The Dutch team headed by Post envisions using cow stem cells -- the building blocks of muscles and other organs -- to create synthetic meat. In the lab, they've cultured stem cells in petri dishes, and then put them together in a small container so that they produce muscle cells, which grow and form small pieces of muscle about 2 centimeters long, 1 centimeter wide and about a millimeter thick. The off-white strips of synthetic flesh look more like calamari than hamburger, and the taste is pretty bland. But researchers envision growing bigger patty-like hunks in round containers, and then mixing it with artificial blood and fat so that it gets a more meaty texture, smell and taste [source: Ghosh].
Modern Meadow, the outfit started by University of Missouri researcher Forgacs, plans to add an even stranger wrinkle to the synthetic meat concept. The company envisions using a 3-D printer to spray successive layers of "bio-ink" composed of muscle cells to build fake steak or hamburger. Modern Meadow says this process will enable it to manufacture meat faster and more efficiently than processes previously envisioned by scientists [source: U.S. Department of Agriculture].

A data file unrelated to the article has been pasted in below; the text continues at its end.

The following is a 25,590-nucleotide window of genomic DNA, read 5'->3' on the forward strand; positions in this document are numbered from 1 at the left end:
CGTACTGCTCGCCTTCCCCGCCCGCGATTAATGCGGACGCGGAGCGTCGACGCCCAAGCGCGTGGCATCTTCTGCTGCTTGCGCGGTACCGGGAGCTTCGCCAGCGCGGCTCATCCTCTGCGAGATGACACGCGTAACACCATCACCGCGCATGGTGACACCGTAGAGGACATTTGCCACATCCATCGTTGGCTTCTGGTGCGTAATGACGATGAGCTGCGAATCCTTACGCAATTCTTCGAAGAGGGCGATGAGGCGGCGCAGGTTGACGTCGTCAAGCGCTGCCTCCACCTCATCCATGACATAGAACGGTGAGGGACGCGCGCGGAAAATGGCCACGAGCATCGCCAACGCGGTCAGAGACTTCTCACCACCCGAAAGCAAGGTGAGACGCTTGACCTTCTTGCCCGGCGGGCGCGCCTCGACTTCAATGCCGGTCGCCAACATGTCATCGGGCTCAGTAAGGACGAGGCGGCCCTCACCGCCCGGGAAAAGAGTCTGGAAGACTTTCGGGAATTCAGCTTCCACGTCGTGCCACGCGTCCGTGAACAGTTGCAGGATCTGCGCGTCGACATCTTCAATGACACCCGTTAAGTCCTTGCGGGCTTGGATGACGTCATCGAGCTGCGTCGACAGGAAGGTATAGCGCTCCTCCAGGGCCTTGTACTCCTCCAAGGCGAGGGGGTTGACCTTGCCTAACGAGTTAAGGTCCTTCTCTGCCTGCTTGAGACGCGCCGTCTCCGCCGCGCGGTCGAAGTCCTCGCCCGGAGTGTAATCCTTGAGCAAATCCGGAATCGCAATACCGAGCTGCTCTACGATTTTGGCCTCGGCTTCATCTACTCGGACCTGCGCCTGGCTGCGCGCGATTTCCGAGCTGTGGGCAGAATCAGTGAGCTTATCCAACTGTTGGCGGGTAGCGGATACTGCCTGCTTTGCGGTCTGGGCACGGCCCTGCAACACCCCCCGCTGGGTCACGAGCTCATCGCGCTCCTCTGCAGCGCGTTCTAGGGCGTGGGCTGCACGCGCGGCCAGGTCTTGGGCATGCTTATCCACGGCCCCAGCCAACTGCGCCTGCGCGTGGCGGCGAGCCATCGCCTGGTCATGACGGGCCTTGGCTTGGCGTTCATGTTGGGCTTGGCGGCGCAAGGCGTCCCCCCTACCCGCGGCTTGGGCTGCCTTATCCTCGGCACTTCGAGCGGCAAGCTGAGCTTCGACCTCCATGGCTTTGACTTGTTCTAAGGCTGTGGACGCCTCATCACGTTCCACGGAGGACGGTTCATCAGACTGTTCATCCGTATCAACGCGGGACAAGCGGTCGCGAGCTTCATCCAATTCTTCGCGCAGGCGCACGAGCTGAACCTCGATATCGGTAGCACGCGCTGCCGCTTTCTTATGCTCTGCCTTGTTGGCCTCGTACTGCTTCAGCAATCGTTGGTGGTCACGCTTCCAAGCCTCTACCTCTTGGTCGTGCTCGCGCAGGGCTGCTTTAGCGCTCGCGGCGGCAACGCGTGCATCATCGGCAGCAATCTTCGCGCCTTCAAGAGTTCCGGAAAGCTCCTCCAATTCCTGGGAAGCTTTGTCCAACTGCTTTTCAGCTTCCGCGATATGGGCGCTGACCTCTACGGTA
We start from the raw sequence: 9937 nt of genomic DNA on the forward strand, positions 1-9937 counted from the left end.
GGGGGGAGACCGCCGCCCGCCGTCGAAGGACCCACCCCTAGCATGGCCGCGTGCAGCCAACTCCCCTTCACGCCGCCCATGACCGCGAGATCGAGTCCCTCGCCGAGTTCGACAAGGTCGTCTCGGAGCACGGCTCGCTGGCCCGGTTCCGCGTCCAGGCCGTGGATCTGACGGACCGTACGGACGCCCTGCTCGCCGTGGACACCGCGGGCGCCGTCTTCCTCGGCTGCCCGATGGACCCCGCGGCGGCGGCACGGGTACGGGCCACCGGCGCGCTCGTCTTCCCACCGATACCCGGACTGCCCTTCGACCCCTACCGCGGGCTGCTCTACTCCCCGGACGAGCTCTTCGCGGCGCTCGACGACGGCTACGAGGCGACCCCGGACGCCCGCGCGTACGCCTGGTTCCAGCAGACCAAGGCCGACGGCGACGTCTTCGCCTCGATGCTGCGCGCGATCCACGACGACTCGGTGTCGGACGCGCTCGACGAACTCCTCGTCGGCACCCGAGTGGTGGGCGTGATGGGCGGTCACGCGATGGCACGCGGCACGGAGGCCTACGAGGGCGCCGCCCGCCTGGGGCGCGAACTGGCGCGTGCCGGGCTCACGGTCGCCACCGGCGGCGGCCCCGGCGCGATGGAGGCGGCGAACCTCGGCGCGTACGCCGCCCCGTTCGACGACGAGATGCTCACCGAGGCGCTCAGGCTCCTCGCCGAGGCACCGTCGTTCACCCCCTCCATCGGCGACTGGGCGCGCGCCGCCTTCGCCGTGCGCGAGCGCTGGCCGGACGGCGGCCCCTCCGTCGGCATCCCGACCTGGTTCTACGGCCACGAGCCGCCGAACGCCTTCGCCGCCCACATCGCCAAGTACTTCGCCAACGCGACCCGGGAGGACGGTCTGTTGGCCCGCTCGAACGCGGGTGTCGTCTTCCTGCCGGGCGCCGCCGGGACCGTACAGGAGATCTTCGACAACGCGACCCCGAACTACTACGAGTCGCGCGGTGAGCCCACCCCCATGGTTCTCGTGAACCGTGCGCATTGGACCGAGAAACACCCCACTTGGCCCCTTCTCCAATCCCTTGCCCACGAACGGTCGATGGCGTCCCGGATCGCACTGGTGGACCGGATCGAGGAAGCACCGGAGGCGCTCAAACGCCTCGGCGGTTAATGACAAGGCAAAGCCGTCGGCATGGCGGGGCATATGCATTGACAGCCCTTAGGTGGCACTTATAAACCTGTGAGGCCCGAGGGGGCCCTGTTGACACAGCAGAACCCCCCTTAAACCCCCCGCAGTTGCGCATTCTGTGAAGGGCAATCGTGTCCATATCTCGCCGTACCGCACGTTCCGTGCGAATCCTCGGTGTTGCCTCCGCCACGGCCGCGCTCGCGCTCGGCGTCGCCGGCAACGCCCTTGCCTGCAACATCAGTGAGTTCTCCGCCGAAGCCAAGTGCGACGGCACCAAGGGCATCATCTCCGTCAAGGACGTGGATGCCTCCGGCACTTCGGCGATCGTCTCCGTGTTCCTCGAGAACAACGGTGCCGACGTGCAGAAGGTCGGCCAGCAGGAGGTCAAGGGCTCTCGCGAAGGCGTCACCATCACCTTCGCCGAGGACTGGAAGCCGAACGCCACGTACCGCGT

A 2011 Wired magazine article points out that while fake burgers seem to be on the horizon, there are still some daunting technical hurdles to be overcome. It's not easy to trick stem cells to growing meat, and it requires a complex soup of fuels, salts, minerals, hormones and other stuff to grow muscle cells that are healthy enough to survive. And growing a piece of meat as complicated as say, a porterhouse steak, is going to be a real challenge. An actual slab of porterhouse isn't just a bunch of muscle cells that stick together. The cells are part of muscle fibers, which in turn integrated with one another into a complex piece of tissue that is capable of doing work in a living animal's body. The tissue also contains a network of blood vessels and deposits of fat, all of which contribute subtly to the appearance, texture and taste [source: Timmer].